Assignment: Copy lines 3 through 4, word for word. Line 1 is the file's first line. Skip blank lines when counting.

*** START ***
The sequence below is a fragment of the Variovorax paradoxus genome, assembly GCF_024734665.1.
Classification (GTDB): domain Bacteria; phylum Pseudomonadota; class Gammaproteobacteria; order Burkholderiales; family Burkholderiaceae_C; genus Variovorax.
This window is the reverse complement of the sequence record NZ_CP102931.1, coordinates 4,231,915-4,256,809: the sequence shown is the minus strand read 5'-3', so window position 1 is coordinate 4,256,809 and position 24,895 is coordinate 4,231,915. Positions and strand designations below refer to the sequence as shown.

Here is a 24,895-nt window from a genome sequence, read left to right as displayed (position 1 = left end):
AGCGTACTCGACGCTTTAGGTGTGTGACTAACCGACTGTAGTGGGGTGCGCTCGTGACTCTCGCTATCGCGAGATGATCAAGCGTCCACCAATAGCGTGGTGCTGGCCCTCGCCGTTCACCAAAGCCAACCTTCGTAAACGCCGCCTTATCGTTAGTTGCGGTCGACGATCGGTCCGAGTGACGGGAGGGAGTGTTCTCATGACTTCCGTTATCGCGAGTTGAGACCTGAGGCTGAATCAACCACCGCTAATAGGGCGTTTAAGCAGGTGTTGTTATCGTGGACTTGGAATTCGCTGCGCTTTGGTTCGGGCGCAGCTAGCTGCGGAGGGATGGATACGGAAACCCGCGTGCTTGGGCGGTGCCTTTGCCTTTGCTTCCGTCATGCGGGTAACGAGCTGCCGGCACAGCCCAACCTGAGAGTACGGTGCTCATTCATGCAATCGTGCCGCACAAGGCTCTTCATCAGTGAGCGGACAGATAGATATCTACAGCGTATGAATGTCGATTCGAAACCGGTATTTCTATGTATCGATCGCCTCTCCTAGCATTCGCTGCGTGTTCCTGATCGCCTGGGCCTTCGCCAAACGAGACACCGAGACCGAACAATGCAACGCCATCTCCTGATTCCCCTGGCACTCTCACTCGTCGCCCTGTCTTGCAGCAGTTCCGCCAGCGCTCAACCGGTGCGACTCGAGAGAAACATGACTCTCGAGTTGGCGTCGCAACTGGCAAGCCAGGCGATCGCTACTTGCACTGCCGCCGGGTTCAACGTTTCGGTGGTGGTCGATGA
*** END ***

This window is the reverse complement of the sequence record NZ_CP102931.1, coordinates 4,231,915-4,256,809: the sequence shown is the minus strand read 5'-3', so window position 1 is coordinate 4,256,809 and position 24,895 is coordinate 4,231,915. Positions and strand designations below refer to the sequence as shown.

Here is a 24,895-nt window from a genome sequence, read left to right as displayed (position 1 = left end):